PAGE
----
Published: 00:01, 12 February 2019
Traders have named the High Street “one to watch”, as they support the town’s independent businesses.
The High Street Collective aims to promote the area’s rich history, while ensuring it has a successful future.
Formed of around a dozen businesses, the group has gained more than 300 Facebook followers since its launch in November, and held two official meetings.
Its first event - The 12 Shops of Christmas - allowed businesses to explain what they do via social media, while encouraging people to purchase gifts from their local high street.
Its next project, a selfie board for Valentine’s Day, will see visitors to take a snap with a local shop, and upload it on social media.
Members include Graham Broadbent, owner of both Marie’s Tea Room and Marie’s Emporium, and Sarah Cheshire, who runs Forget-Me-Not Vintage & Crafts, also in the High Street.
As Gravesend Borough Market’s events coordinator, Sarah has also been involved in the EU-funded GO TRADE project, aimed at developing markets in the south of England and northern France.
She said: “Gravesend’s old High Street has been neglected, but its independent shops make us different.
“They provide an old-fashioned level of interaction, and people have missed that.
“It would be nice for other places to see that it can work, real traders working together.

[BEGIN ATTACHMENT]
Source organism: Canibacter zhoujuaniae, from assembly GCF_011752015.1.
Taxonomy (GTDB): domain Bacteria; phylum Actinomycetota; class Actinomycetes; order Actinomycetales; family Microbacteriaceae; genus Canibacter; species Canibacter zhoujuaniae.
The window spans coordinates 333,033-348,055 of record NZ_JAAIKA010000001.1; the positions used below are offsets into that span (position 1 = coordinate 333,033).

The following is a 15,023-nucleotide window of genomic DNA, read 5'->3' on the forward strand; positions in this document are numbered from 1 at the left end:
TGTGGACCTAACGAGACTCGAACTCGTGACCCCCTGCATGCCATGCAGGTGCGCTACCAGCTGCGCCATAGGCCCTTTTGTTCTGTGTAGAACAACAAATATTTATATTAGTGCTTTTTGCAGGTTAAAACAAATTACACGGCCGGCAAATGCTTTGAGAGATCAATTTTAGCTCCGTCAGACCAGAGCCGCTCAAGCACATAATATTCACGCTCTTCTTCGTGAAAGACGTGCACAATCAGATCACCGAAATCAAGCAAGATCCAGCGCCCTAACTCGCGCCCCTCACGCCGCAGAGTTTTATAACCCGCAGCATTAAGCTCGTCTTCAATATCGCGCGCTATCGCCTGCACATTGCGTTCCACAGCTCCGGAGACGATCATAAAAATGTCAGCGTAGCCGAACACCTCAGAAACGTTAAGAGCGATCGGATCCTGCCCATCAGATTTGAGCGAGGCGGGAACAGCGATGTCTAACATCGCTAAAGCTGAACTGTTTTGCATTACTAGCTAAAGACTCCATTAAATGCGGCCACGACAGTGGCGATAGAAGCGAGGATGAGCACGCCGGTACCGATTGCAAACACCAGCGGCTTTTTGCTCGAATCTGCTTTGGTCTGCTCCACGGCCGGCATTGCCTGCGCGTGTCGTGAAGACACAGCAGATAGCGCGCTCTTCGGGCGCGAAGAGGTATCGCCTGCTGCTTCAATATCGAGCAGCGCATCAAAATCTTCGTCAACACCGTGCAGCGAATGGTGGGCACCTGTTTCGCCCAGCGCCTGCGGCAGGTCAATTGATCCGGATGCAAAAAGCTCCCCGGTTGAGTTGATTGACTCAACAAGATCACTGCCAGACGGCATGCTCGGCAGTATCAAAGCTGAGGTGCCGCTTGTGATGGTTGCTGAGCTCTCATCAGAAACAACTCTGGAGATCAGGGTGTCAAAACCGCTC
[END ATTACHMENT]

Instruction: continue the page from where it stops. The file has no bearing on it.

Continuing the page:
“With the river and the town’s history, we’ve got a lot to offer.”
Other shops involved include Made in Kent, which sells artisan goods to raise money for mental health charity, Mind, and riverside pub The Three Daws.
Gravesend Games, Models and Railways is also part of the movement, alongside Mystical Memories, a gift shop also based in the High Street.
Lisa Bishop, manager at the Three Daws, has been at the pub for 24 years.
She said: “Luckily for us, we’re quite a well-known establishment, whereas a lot of the shops in the High Street change, so people don’t actually know what’s there.
“There’s so much history down here that a lot of people don’t know about. That’s what the High Street Collective is going to do, promote this area more than the town centre.”
She added that it has been nice to join the group and get to know the other traders, and would encourage other businesses to get involved.
Richard Bastow, who launched The Horizon Collection, specialising in ocean liner and cruise ship memorabilia, works in Forget-Me-Not Vintage, alongside Sarah.
He has seen an increase in footfall recently, thanks to the opening of new shops, and thinks a revitalised High Street would be “tremendous”.
He added: “If you understand the town’s past, you will appreciate the present, and its potential for the future.”